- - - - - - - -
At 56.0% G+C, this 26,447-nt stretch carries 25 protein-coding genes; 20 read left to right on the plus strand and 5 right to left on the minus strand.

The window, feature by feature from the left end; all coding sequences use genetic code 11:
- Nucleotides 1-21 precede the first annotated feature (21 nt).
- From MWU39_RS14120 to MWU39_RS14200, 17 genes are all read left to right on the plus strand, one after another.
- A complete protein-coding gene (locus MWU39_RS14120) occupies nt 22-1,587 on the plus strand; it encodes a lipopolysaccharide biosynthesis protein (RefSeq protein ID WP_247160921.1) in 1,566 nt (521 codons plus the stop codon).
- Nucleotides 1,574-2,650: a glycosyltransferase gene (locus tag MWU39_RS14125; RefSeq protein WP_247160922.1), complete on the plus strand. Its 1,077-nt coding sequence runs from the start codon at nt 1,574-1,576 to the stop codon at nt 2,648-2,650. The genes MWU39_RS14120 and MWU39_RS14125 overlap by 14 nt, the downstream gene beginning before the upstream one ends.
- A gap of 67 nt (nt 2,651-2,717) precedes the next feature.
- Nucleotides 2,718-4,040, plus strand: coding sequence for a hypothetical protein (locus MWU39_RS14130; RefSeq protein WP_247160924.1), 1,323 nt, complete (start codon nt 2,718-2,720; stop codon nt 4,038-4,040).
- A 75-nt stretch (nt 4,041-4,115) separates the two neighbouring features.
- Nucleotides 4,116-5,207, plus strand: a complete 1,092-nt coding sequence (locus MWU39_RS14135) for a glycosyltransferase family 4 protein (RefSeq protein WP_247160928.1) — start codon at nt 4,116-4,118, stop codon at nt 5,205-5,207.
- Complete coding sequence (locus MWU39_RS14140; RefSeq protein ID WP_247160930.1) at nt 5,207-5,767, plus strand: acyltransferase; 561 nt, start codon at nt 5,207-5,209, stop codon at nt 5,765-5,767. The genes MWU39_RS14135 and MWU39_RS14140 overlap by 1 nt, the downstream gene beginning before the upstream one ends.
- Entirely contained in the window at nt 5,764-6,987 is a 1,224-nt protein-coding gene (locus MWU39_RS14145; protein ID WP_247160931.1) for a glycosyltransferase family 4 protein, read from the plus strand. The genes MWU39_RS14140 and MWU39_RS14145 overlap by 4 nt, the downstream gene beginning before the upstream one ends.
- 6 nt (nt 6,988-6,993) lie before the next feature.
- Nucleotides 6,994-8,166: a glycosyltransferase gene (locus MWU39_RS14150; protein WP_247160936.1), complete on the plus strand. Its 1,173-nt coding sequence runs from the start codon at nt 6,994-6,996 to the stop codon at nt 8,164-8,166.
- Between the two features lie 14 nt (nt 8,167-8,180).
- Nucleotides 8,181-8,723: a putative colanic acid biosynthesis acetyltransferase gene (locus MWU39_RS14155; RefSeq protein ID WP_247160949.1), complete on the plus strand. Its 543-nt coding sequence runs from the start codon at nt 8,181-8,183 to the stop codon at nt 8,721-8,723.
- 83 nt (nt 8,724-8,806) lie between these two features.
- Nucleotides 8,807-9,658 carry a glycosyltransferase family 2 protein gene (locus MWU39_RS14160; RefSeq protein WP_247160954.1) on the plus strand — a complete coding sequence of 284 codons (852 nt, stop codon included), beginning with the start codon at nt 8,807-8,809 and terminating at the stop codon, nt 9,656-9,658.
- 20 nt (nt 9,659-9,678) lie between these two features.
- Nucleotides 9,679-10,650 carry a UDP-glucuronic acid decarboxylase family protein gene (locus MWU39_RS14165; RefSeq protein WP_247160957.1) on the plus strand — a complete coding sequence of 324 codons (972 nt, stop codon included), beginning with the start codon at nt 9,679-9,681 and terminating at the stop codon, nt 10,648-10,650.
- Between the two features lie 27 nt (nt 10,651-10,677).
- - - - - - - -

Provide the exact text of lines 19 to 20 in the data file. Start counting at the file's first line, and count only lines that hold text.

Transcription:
- 20 nt (nt 9,659-9,678) lie between these two features.
- Nucleotides 9,679-10,650 carry a UDP-glucuronic acid decarboxylase family protein gene (locus MWU39_RS14165; RefSeq protein WP_247160957.1) on the plus strand — a complete coding sequence of 324 codons (972 nt, stop codon included), beginning with the start codon at nt 9,679-9,681 and terminating at the stop codon, nt 10,648-10,650.